It's important to upgrade refrigerator appliances when necessary with equipment that has better insulation, improved heat transfer surfaces, more efficient compressors, more precise temperature control and includes defrost mechanisms. New equipment reduces compressor run time and eliminates excess heat.
You should replace chillers with more efficient models once they're 10 years old or more. The newest, most efficient models operate at an efficiency of 0.50 kW/ton, and save approximately 0.15 to 0.30 kW/ton over older equipment models.
Use intelligent refrigeration controls properly by matching equipment needs with system goals. Refrigeration control technology includes:
• Variable frequency drives (VFD): utilize sensors to operate fans at required speeds. This
saves energy and reduces equipment wear.
• Demand refrigeration and defrost cycles: shut down the refrigeration system at a
pre-established temperature, and return the system to the desired temperature.
• Load shedding: uses sensors to measure electrical activity and turns off or delays the start
of equipment if the machines are not needed.
• Anti-sweat heater controls: minimize the power usage of the systems that control
condensation. This saves energy by coordinating heater use with condensation levels.
• Floating head pressure: allows pressure to vary based on outdoor conditions, rather than
continuously operating regardless of system load. This improves efficiency and extends
For further information on reducing energy and costs by using refrigeration controls visit Reduce Energy Costs with Intelligent Refrigeration Controls.
Additional energy-saving tactics
• Properly charge refrigerant, which eliminates excessive compressor and fan motor cycling. For more information on optimizing chiller operations and reducing energy, visit Energy Saving Strategies for Chiller Operations.
• Follow refrigeration system manufacturer recommendations, which includes keeping the fan vent, coils, and filters clean and free of dust. By following manufacturer recommendations, the risk of overburdening the compressor and fans will be greatly reduced.
Shift the compressor, motor, and fan operation away from peak periods to help reduce demands on the refrigeration system.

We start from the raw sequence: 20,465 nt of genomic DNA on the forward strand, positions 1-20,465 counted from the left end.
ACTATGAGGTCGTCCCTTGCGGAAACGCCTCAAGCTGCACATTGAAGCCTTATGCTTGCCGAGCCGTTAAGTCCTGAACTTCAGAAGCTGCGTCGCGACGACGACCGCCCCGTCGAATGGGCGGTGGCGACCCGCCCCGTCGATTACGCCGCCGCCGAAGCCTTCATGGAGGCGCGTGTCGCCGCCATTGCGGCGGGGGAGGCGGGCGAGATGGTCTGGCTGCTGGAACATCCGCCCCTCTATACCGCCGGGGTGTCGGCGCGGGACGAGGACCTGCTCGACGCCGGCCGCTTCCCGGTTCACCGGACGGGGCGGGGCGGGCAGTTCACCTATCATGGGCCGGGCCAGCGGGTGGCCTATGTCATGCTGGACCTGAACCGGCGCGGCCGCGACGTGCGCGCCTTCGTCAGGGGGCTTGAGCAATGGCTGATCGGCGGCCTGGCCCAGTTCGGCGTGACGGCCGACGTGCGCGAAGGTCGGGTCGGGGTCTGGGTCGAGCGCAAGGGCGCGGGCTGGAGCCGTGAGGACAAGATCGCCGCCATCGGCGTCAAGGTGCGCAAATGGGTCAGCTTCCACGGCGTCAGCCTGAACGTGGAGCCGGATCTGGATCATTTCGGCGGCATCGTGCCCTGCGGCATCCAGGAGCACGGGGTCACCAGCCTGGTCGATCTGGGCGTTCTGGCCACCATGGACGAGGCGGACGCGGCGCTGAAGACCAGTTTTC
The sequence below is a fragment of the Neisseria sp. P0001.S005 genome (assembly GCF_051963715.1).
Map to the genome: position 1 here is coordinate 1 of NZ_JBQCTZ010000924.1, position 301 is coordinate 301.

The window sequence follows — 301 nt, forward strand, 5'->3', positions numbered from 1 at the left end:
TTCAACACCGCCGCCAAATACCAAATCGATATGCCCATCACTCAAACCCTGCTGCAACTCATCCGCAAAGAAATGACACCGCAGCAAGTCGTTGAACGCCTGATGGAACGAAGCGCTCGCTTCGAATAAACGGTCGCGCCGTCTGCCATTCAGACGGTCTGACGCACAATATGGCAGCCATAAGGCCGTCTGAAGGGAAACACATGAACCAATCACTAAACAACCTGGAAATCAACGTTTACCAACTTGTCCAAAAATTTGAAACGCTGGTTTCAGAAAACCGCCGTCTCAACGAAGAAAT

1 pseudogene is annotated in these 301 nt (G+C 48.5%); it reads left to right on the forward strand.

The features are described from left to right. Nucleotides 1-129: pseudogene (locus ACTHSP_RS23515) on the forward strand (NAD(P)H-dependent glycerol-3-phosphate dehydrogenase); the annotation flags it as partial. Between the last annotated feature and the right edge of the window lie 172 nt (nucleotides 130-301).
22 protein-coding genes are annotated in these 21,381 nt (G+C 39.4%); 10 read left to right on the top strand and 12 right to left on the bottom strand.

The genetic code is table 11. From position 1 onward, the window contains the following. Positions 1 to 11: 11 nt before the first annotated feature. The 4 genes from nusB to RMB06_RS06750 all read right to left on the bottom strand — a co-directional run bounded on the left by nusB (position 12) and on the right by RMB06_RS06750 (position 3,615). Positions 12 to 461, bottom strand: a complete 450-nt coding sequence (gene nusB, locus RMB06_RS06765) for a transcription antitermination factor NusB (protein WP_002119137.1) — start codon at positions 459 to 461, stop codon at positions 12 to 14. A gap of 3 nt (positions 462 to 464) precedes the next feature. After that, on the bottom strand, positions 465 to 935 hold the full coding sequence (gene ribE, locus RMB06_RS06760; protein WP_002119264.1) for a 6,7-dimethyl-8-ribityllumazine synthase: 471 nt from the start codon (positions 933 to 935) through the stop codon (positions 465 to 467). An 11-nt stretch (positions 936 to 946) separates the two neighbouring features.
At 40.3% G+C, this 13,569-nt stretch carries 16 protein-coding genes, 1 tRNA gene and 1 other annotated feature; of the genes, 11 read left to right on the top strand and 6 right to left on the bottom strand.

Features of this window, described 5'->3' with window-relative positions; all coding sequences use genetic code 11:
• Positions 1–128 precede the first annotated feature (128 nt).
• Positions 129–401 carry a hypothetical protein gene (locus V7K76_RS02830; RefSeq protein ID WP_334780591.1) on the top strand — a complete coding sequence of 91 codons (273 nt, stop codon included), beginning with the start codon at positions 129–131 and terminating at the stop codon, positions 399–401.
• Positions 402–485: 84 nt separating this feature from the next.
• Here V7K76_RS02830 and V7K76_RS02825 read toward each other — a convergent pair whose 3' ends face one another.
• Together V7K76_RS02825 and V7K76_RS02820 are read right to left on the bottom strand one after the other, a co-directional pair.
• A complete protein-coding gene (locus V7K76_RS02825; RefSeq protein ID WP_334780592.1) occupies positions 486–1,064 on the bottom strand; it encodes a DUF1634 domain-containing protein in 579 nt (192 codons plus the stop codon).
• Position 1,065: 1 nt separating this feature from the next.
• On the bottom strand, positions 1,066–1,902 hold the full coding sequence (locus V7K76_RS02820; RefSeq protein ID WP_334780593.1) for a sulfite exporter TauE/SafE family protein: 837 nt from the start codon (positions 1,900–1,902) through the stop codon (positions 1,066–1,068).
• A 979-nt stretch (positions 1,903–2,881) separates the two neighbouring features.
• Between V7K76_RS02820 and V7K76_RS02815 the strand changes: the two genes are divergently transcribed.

• Use higher-efficiency distributed compressor refrigeration systems as opposed to central compressor systems. Distributed compressor systems can match each refrigerated load requirement during multiple loads, and can lower line pressure drop through removing long pipes.
• Use waste-heat recovery, which recovers energy and improves indoor air quality. For further information on benefits of heat exchangers Air-to-Air Heat Exchangers Recover Energy and Improve Air Quality.
• Use two-speed fan motors in cooling towers with fan cycling. VSDs offer the most efficient control method.
• Use evaporative condensing in chillers, which produces a lower condensing temperature and fan energy usage. This minimizes energy usage as compared to air-cooled condensers, and can be especially beneficial in warmer climates.
• "Floating" head pressure control allows the compressor head pressure to fluctuate with conditions outdoors, which improves energy efficiency, reduces compression ratios, and extends compressor life.
• Primary-secondary loop configurations should be used for chilled and condenser water, when possible. Multiple secondary fluid loops that coordinate with refrigerated temperature requirements increase the average effective evaporator temperature of the system.
• Use systems with humidity sensors, which match condensation load with heater usage for refrigeration systems. Most refrigeration systems use heaters to control condensation.